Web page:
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SOCIAL DEVELOPMENT PORTFOLIO COMMITTEE AND JOINT MONITORING COMMITTEE ON IMPROVEMENT OF QUALITY OF LIFE AND STATUS OF CHILDREN, YOUTH AND DISABLED PERSONS
17 May 2005
CHILDREN’S BILL: DELIBERATIONS
Documents handed out
Children's Bill [(B70-2003) Reintroduced]
Amended Bill: May 2005
Children’s Bill hearings report: 26 January 2005
Report on Workshop on the Children’s Bill: 12 and 13 April 2005
Impact of the Children’s Bill on common and customary law
The Committee started its consideration of the proposed amendments to the Children’s Bill. Officials from the Department of Social Development and the drafting team introduced the amended clauses. Members expressed particular concern that the promotion of family life and the best interest of the child be emphasised throughout the Bill. The issue of the Bill’s relationship with common and traditional law was noted. The Department of Justice and Constitutional Development would be addressing the Committee the following Monday. An intersectoral co-ordination mechanism was provided for, and this was flagged for further attention.
It was agreed that the provisions for children with disabilities and children with chronic illness would be separated, in accordance with national policy. The issue of male circumcision and the right of a child to refuse it was debated and flagged for further attention. Many Members felt that it was discriminatory and represented an attack on African culture.
The Chairperson reminded the Committee that no more presentations would be entertained. He welcomed Mr J Sibanyone (ANC) from the Justice and Constitutional Development Portfolio Committee.
Dr M Mabetoa (Chief Director: Child, Youth and Family, Department of Social Development) introduced the amendments, saying that consideration had been given to the recommendations by the Committee. The Department had held a series of meetings with the drafters, and she noted the need to allocate a specific day to engage with the Department of Justice and Constitutional Development on Chapter 4. It was agreed that the Committee would discuss Chapter 4 in its meeting on Monday, 23 May 2005.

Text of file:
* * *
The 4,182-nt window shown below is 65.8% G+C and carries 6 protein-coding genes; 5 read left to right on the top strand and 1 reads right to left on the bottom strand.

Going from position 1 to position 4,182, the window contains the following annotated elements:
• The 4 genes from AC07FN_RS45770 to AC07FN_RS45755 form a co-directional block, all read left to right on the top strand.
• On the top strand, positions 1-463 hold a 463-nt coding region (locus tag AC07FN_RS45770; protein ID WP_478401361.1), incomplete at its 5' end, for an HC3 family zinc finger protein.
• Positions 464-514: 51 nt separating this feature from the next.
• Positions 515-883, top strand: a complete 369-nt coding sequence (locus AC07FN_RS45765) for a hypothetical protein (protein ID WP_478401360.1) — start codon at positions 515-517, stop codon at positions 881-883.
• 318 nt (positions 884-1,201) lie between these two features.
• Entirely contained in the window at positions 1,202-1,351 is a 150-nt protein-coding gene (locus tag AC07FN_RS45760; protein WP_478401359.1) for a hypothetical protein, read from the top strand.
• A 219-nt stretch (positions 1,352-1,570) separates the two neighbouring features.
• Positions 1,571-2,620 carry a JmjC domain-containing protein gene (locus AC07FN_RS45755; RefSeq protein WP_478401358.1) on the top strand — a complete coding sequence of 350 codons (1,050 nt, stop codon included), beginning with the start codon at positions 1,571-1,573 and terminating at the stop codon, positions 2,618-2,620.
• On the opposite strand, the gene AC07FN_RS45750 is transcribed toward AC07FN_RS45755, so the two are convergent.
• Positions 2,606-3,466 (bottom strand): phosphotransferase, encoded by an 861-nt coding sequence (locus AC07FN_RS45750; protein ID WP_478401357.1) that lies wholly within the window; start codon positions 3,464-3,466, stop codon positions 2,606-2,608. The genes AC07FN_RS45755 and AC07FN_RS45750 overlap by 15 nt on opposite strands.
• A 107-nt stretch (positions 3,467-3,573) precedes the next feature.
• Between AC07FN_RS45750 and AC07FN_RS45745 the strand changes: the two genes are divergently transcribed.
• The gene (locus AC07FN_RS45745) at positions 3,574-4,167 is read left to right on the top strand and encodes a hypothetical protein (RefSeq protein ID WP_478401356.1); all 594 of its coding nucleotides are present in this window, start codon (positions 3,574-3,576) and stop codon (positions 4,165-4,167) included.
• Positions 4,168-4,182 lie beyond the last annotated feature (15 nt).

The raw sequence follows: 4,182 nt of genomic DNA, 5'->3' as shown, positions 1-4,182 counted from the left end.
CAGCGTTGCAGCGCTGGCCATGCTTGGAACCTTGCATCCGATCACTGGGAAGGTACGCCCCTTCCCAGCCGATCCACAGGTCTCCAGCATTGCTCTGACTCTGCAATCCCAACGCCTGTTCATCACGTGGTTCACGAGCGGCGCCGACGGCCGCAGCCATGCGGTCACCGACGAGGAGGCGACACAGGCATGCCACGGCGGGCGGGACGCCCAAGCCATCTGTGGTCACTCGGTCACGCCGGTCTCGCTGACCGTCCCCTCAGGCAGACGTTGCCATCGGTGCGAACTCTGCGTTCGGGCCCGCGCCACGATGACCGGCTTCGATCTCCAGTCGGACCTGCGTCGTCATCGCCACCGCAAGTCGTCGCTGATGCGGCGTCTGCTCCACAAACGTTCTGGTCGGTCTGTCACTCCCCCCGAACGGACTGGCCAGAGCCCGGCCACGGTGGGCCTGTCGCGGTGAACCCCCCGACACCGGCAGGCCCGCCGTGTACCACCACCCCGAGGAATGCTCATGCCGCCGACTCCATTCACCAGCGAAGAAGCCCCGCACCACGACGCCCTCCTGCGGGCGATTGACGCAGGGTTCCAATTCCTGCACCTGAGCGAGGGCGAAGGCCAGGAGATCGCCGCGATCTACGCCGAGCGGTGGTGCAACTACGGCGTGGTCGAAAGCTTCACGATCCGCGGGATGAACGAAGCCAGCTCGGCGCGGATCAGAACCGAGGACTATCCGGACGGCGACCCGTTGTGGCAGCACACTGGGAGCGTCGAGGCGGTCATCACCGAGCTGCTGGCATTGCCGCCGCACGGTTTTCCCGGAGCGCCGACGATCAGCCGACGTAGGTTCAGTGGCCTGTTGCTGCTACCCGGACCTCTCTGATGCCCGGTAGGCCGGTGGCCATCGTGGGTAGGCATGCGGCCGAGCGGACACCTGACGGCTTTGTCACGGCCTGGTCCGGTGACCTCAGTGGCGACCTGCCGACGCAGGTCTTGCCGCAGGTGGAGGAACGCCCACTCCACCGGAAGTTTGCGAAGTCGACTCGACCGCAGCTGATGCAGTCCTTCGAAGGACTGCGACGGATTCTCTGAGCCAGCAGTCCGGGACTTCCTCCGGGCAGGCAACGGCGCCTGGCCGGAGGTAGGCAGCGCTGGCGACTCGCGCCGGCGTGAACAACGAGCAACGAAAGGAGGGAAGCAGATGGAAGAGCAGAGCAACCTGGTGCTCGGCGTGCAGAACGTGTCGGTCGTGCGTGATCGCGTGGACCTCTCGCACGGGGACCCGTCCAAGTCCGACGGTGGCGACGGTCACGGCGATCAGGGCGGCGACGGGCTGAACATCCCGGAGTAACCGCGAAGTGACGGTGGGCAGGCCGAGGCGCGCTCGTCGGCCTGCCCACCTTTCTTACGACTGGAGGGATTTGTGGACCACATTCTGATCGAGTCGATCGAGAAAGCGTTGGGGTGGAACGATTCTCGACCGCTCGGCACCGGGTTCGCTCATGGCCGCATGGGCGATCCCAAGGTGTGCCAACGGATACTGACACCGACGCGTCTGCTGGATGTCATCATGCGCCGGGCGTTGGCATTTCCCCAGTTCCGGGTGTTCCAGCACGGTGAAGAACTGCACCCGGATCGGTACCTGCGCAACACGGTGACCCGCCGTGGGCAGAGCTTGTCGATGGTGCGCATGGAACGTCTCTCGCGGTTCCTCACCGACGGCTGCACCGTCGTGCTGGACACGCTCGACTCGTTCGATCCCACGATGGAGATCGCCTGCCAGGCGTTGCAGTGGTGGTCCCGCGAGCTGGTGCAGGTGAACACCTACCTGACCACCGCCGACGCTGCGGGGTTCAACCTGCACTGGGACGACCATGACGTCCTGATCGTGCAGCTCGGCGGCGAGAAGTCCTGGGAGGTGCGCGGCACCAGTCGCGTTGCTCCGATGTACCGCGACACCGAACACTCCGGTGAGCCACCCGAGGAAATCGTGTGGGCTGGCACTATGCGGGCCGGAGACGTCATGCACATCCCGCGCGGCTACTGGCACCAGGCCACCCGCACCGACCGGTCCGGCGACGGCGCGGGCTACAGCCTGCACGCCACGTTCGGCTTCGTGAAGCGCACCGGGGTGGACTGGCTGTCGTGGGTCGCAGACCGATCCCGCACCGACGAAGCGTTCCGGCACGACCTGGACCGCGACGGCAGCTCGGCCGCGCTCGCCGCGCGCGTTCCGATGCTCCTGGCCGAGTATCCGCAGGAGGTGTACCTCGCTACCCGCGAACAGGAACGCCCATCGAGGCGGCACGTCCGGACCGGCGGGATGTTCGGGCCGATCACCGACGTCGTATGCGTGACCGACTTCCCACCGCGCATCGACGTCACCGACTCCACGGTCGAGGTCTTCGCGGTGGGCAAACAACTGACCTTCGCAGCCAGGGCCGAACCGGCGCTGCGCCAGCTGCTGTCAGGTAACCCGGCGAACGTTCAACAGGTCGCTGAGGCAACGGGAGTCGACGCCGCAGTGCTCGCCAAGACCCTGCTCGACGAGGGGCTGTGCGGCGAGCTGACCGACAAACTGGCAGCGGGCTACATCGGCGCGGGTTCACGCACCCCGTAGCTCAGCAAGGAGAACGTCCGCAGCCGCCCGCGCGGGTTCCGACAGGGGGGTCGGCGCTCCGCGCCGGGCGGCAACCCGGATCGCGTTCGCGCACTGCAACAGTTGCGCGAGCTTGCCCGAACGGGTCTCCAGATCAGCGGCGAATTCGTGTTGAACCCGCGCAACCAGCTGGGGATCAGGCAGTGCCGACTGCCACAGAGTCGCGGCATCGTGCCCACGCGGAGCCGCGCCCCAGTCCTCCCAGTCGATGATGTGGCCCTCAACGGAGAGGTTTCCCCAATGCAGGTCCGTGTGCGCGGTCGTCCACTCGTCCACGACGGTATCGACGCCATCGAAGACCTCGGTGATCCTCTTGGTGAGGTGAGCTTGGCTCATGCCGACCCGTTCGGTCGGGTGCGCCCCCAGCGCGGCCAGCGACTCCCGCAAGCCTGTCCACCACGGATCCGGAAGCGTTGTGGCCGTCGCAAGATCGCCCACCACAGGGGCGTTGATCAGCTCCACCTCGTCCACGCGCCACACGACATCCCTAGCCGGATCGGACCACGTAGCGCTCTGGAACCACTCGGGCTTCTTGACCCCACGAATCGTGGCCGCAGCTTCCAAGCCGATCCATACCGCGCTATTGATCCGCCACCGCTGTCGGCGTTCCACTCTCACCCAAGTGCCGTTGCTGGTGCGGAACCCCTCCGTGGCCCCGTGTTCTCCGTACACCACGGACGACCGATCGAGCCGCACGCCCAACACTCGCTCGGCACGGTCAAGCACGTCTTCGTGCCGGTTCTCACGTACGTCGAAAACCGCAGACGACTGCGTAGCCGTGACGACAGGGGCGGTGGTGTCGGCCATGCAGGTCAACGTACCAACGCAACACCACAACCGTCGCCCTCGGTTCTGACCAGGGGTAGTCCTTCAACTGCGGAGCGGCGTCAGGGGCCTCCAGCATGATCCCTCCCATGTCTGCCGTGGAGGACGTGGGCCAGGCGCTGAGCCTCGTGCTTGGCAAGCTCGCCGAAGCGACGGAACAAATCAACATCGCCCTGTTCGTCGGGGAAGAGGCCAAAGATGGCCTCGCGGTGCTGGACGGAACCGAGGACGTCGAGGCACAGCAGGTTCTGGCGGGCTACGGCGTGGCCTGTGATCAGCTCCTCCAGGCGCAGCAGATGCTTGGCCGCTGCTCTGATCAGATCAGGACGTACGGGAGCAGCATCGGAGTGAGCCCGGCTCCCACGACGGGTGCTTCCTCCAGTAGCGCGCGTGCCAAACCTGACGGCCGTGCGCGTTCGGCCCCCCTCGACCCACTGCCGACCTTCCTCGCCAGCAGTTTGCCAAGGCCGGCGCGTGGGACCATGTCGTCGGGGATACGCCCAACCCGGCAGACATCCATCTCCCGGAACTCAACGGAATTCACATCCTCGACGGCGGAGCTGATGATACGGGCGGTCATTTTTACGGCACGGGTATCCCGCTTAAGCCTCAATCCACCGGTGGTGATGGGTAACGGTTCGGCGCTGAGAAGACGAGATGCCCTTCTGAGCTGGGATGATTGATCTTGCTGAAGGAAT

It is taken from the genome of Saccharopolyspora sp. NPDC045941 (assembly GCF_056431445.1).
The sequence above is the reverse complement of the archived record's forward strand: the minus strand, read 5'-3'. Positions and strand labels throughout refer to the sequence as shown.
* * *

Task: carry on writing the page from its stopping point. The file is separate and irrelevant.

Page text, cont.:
Ms R van Zyl (South African Law Reform Commission [SALRC]) explained that subclause 2 (a) had been inserted to include the Constitutional rights of children. The words of the Constitution relating to children and the rights of children had been used.
Subclause 2(b) had been amended by the insertion of "psychological", as agreed at a previous Committee meeting.
Subclause 2(d) had been inserted in accordance with the emphasis suggested by the Committee.
Mr M Masutha (ANC) expressed concern at the sequencing of the Objects, suggesting that 2(a)(i) should not be at the top of the list. The Section 75 Bill focused primarily on the rights and responsibilities of parents, and the promotion of family life would set the correct tone for the Bill. There was an historical perception that Social Development and social workers were there to take children from their parents if they were felt to be unfit. It was understandable to want to put the Constitutional rights first, but the wording set the wrong tone. International obligations should also be brought in immediately after the Constitutional obligations. The suggested sequence was the family, Constitutional imperatives, international obligations, and then the rest of the Clause.
Ms van Zyl confirmed that this would renumber (d) to (a), (a) to (b), (g) to (c), and the rest would follow in their current sequences.
Dr Mabetoa suggested that (e) seemed a repetition of (a)(iii) and that it be deleted. Mr M Waters (DA) agreed that repetition was undesirable, but said that (a)(iii) was a much shorter provision and that it could not just be eliminated.